Twisted Cords

Here’s a brand new pattern, just charted and woven for the first time this week: “Twisted Cords.”

As often happens, after weaving the draft pattern, Piglet was able to identify areas for improvement — in this case, a dozen spots where floats could be reoriented to make the lines stay straighter when removed from the loom — which I’ve now incorporated into the charts so future versions will look crisper.

Charts are posted for 27 pegs and for 19 pegs.

Piglet notes: “The distributed small floats throughout the pattern make a fabric that is flat and thin like tabby, but extremely flexible. You can crumple it in your hand. Great for pot lid knobs and pan handles.”

4 thoughts on “Twisted Cords”

  1. I LOVE this one!! Mine turned out really well☺️

    Could you make a Celtic knot series of patterns?

    I’ve been enjoying making potholders for about 6 months, mostly from your wonderful set of charts. Thank you!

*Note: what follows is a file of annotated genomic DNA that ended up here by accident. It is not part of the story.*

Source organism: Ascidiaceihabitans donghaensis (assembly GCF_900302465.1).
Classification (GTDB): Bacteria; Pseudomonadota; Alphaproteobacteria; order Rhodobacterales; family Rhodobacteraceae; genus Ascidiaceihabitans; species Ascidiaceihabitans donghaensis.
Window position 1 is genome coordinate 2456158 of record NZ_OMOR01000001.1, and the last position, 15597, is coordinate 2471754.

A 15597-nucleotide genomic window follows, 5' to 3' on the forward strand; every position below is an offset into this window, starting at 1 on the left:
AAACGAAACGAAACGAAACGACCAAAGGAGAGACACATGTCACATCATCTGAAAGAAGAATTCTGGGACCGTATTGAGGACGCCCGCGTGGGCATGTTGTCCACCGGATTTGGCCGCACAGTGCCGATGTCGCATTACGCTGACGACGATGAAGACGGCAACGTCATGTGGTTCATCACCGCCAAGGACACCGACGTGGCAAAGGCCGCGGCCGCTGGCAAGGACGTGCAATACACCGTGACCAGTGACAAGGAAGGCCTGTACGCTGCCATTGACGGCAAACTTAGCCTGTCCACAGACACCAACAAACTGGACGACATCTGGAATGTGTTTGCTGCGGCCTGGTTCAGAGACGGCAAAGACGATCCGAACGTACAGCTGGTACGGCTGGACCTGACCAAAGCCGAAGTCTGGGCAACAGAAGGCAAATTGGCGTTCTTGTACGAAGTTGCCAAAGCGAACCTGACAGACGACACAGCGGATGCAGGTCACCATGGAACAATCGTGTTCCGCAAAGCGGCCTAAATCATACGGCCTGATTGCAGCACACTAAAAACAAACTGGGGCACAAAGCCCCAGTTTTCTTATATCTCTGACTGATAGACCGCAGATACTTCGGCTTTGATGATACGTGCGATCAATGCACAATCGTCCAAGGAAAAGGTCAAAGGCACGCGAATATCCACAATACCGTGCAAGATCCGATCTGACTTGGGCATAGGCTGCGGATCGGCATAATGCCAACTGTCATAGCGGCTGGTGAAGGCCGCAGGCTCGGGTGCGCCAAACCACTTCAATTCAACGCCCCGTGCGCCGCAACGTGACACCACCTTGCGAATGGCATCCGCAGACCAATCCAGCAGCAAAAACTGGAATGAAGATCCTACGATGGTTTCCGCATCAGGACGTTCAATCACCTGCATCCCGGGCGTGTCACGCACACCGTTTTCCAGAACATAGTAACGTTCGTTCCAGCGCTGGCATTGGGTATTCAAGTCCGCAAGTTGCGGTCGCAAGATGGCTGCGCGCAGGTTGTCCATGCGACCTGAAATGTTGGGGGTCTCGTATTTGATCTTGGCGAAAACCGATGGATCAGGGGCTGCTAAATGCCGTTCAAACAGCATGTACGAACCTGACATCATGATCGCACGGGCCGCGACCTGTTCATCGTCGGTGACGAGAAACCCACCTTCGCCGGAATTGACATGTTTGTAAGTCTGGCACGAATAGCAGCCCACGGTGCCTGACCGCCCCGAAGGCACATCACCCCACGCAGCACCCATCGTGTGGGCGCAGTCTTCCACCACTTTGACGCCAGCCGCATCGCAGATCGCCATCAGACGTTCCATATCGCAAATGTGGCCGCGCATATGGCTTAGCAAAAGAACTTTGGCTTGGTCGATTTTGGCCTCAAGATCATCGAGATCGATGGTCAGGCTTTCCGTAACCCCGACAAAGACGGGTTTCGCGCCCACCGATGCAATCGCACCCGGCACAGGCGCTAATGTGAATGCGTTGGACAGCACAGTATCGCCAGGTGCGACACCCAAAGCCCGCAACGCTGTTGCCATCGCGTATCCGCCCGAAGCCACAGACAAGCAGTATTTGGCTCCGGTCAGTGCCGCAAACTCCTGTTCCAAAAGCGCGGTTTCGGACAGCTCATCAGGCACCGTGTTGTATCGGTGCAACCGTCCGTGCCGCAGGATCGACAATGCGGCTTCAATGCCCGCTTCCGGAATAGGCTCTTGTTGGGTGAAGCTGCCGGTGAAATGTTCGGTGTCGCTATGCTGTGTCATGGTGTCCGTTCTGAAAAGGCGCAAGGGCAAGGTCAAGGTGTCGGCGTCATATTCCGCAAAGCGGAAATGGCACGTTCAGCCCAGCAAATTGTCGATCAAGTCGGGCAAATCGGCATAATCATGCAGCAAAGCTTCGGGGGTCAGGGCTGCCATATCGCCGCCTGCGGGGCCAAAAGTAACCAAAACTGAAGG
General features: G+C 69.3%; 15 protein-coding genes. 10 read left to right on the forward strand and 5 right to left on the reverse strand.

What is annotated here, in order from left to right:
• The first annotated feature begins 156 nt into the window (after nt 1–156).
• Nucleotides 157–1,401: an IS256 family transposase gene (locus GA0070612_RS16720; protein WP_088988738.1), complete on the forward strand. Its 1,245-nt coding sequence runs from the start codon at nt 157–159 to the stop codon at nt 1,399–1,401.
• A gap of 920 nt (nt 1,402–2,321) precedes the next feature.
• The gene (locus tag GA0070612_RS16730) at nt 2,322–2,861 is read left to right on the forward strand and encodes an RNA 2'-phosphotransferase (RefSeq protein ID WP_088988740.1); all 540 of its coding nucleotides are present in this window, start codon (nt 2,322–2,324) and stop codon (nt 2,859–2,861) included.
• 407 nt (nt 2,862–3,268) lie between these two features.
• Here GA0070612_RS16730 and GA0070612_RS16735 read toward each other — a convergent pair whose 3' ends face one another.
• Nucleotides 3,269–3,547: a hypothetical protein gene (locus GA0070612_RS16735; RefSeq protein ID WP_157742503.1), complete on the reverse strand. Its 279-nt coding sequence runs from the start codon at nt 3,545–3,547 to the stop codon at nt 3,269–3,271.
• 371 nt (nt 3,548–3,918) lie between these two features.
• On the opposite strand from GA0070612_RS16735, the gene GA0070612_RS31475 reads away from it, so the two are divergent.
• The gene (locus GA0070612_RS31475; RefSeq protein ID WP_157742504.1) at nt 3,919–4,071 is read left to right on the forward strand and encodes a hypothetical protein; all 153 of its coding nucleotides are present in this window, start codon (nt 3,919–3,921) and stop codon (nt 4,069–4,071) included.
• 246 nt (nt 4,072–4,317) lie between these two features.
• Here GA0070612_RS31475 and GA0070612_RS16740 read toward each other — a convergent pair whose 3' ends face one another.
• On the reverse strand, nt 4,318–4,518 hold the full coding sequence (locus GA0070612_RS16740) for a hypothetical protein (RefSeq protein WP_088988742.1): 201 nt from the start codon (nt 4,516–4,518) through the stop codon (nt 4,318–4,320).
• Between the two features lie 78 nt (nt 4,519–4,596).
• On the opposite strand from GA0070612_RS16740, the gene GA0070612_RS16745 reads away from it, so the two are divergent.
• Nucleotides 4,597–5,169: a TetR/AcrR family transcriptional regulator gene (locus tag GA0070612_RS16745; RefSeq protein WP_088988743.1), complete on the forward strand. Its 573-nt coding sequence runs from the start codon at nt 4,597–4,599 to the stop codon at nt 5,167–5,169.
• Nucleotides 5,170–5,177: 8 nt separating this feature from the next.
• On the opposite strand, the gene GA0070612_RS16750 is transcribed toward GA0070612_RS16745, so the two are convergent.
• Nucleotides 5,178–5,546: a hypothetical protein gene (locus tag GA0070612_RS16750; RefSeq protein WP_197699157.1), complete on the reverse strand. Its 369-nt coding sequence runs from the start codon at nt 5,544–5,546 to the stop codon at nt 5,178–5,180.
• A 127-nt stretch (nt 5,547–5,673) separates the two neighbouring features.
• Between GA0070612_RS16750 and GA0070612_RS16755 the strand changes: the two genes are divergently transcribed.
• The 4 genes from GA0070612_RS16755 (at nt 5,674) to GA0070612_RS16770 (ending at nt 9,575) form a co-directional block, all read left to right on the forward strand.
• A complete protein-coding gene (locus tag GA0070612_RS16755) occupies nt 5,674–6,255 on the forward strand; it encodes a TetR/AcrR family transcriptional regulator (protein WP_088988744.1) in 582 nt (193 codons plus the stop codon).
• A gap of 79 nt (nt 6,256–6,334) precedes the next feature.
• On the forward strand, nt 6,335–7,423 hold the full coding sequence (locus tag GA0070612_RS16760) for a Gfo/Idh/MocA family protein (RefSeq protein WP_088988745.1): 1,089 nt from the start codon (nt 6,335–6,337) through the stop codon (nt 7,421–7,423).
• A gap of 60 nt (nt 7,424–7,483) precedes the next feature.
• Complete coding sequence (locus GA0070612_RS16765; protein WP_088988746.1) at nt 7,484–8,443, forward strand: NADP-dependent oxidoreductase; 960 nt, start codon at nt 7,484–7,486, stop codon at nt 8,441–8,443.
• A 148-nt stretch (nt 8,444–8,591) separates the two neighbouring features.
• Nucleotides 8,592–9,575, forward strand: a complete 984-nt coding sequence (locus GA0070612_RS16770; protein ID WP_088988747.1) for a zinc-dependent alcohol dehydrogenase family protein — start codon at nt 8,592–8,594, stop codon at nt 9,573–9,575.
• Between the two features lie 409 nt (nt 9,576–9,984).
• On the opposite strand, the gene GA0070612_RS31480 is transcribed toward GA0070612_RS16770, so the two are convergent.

Also, is there a way to send pictures? I have a friend who wants an “atomic star burst” pattern woven into something and wonder if you could make a custom pattern for me? I also loved the article in Handwoven magazine about Gene’s potholders.

    1. Nancy — I’m a big fan of Celtic knotwork, so I’d love to chart some designs in that style… I haven’t figured out how to capture the complexity of the braiding, but I’ll keep thinking about it!

      Our comment system here doesn’t support photo attachments, but you’re welcome to share links to photographs you’ve uploaded elsewhere.

      I’m guessing that by “atomic starburst” you mean the midcentury-modern eight-pointed star pattern that looks a bit like an asterisk or compass rose. It’s not easy to combine straight and diagonal lines in a balanced way, but maybe someone can come up with a clever solution.

      Thanks for the positive feedback!

  2. Hi Matthew
    I’m keeping up! I’ve woven all but two of the cord and knot pattern. They are intriguing to me. I just read an article on how working with your hands is associated with cognitive and emotional benefits, improvement in memory, mood and attention. Adding the patterns teases the brain a bit, so as long as we get up and walk between weaving sessions it’s a win all around! Thanks for all the weaving challenges, keep ‘em coming.

Leave a Reply

Your email address will not be published. Required fields are marked *